After my rape, I found out that it wasn’t some isolated, freakish occurrence: the older of my rapists had an album full of “souvenir” pictures of his victims. (Thank God there were no mobile phones or Internet back then!) I learned that he and his nephew raped at least one other young woman that summer, and I have reason to believe there were more than that. I found out that he attempted to rape two other women in our building. This guy was slick – he really knew how to gain our sympathy and trust, how to spot and exploit our vulnerabilities.

With this kind of situation, it’s easy to pick things to self-blame about and I can always find someone who would be more than happy to join in the blame game. For example: Well, maybe if you hadn’t gotten drunk!! My sobriety or lack thereof would have not erased the fact that he was a serial rapist. If I had been the staunchest of teetotalers, he would have merely adopted a different strategy than plying me with overly strong mixed drinks. I believe he targeted me from the moment he first met me, when I was all weepy over a recent death in my family, and he got me to keep on talking with him after I made it obvious that I wanted to go into my apartment and be left alone.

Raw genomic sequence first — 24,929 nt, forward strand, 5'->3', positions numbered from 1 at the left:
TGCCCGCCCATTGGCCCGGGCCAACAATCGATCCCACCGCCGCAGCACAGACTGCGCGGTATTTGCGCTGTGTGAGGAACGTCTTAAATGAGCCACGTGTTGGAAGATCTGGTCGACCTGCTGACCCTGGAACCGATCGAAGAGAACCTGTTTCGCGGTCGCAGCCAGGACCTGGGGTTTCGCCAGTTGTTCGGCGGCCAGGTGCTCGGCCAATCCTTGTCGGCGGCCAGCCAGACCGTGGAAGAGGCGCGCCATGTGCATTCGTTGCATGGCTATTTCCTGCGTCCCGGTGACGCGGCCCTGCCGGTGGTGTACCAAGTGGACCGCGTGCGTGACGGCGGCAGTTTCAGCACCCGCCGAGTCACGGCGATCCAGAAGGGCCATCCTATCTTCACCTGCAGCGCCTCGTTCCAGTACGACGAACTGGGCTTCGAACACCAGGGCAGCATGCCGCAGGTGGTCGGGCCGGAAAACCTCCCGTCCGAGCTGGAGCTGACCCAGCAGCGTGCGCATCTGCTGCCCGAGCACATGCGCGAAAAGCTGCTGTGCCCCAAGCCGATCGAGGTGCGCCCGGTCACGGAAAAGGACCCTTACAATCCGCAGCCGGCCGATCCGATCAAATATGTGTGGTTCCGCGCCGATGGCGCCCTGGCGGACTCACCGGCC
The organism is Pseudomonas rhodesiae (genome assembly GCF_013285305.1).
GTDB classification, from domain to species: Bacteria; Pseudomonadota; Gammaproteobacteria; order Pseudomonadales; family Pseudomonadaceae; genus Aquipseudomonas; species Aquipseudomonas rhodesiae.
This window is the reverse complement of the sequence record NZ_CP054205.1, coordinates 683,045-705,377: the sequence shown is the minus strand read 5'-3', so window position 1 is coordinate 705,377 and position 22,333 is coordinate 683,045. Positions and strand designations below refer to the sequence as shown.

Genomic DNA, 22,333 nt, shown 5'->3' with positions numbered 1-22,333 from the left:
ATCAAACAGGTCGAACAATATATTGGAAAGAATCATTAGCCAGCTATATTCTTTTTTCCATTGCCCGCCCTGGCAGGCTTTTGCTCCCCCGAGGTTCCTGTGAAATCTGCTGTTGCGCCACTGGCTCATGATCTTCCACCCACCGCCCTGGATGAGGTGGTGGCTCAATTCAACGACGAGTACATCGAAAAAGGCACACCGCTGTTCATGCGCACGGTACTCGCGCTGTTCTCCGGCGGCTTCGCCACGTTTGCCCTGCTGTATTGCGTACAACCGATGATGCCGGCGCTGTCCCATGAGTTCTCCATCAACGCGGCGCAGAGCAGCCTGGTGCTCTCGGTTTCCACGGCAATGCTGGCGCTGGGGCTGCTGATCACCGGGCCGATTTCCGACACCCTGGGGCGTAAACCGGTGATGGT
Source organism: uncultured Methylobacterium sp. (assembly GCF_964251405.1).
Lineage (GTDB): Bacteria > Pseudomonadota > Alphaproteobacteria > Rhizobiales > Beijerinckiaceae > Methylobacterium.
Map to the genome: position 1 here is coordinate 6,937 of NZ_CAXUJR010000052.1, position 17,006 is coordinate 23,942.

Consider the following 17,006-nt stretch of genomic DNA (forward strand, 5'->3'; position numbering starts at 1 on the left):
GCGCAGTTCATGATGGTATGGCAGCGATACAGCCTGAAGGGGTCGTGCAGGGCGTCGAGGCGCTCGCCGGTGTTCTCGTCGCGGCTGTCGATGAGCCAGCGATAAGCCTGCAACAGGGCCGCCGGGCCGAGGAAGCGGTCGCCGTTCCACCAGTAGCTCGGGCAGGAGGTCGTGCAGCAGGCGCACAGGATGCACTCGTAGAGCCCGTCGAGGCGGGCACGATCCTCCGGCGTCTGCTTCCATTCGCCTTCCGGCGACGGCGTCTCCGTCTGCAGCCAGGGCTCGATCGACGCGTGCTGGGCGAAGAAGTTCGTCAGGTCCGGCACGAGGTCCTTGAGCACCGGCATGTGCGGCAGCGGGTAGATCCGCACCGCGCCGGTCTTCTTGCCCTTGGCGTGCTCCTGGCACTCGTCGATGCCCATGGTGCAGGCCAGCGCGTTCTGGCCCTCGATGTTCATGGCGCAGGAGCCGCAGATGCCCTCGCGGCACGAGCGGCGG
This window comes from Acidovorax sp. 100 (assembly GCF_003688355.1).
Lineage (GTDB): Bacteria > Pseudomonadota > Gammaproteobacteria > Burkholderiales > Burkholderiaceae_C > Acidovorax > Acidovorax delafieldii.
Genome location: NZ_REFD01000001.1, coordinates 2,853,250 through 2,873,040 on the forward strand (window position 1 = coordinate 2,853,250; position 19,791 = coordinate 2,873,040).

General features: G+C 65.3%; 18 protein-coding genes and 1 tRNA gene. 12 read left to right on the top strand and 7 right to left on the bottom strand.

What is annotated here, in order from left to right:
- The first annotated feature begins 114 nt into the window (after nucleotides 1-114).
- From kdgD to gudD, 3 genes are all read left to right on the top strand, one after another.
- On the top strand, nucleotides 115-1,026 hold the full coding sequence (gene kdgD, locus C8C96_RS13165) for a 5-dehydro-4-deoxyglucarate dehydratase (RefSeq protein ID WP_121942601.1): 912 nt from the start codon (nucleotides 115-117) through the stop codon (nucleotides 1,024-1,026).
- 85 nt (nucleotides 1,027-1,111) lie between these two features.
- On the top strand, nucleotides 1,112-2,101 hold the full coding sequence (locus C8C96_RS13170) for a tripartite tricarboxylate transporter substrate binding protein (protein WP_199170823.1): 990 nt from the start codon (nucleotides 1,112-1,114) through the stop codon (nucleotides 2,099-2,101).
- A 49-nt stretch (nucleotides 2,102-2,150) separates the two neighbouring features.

My “rape prevention guidelines” most likely would have worked with him. But I don’t want to live like that! People would rightfully think I was rude, paranoid and misanthropic, and I don’t want to treat people that way. Despite what male rape apologists and some ultra-conservative Christians have to say, I’m with my feminist friends on this one: most men are not rapists, and most men can and will control themselves no matter what careless and stupid mistakes I might be making, or what “mixed signals” I might inadvertently be sending. If the world was made up of “most men”, it would be a much safer place. In the meantime, I will be cautious enough to lower my risk of being raped, but I refuse to isolate myself from half of humanity or treat every man in the world as if he is a rapist.